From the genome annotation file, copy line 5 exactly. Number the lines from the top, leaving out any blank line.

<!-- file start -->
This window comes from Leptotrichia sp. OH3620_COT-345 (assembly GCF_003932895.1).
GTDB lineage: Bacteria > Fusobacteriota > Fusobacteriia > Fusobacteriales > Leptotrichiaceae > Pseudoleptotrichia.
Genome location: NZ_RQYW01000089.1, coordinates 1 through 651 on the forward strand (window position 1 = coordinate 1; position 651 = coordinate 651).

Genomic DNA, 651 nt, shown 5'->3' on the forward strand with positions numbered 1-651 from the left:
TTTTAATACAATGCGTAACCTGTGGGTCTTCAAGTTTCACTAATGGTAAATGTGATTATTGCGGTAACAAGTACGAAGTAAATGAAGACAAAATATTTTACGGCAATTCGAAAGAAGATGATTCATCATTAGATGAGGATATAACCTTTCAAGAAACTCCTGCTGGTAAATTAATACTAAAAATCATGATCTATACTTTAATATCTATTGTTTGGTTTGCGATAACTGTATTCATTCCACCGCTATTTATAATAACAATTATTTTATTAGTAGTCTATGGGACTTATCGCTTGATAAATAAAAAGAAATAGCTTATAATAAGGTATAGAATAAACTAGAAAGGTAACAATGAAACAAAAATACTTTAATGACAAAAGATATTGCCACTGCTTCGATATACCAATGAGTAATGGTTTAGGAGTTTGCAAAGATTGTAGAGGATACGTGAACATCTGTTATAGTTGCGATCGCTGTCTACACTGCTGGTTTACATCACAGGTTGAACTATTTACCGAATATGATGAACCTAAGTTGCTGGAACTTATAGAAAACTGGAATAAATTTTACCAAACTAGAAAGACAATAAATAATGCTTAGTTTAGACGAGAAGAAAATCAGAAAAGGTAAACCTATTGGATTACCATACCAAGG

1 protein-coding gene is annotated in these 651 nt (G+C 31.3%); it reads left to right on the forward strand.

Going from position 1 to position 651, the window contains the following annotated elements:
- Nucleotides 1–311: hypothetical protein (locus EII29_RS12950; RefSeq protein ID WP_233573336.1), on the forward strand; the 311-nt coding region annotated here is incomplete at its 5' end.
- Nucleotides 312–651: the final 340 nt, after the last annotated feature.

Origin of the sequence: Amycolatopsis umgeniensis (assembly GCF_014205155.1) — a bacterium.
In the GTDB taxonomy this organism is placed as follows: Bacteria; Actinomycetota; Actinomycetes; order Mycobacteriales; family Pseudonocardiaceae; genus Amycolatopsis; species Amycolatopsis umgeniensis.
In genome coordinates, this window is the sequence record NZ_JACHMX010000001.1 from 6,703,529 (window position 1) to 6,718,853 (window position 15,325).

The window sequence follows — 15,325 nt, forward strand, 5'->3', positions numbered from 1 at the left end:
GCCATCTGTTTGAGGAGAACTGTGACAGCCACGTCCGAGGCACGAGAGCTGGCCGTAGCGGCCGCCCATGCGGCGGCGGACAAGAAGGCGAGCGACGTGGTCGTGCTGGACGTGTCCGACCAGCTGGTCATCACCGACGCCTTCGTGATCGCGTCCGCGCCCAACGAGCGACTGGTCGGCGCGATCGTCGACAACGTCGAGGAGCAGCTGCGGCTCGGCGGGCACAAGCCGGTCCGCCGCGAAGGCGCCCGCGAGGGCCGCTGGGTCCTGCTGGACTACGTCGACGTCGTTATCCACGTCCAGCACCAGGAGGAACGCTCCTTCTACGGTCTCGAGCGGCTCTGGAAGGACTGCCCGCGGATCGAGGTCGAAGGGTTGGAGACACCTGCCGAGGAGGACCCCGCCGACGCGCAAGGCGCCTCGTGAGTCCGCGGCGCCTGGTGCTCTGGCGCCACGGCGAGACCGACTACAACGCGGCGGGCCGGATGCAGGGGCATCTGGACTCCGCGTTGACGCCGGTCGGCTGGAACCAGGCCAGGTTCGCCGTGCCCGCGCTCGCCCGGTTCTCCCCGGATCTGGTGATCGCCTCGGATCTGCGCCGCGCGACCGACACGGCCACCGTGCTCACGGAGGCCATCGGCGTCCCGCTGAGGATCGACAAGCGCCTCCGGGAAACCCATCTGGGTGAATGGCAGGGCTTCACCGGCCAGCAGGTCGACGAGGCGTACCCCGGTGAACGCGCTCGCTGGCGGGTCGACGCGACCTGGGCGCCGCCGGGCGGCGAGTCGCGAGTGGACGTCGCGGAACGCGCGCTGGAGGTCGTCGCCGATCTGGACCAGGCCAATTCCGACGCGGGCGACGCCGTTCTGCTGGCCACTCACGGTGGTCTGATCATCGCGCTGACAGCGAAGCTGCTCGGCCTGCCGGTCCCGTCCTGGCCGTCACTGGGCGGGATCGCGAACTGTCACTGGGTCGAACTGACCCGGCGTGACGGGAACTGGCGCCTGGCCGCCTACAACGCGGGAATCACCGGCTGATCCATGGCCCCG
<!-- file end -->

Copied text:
TTTTAATACAATGCGTAACCTGTGGGTCTTCAAGTTTCACTAATGGTAAATGTGATTATTGCGGTAACAAGTACGAAGTAAATGAAGACAAAATATTTTACGGCAATTCGAAAGAAGATGATTCATCATTAGATGAGGATATAACCTTTCAAGAAACTCCTGCTGGTAAATTAATACTAAAAATCATGATCTATACTTTAATATCTATTGTTTGGTTTGCGATAACTGTATTCATTCCACCGCTATTTATAATAACAATTATTTTATTAGTAGTCTATGGGACTTATCGCTTGATAAATAAAAAGAAATAGCTTATAATAAGGTATAGAATAAACTAGAAAGGTAACAATGAAACAAAAATACTTTAATGACAAAAGATATTGCCACTGCTTCGATATACCAATGAGTAATGGTTTAGGAGTTTGCAAAGATTGTAGAGGATACGTGAACATCTGTTATAGTTGCGATCGCTGTCTACACTGCTGGTTTACATCACAGGTTGAACTATTTACCGAATATGATGAACCTAAGTTGCTGGAACTTATAGAAAACTGGAATAAATTTTACCAAACTAGAAAGACAATAAATAATGCTTAGTTTAGACGAGAAGAAAATCAGAAAAGGTAAACCTATTGGATTACCATACCAAGG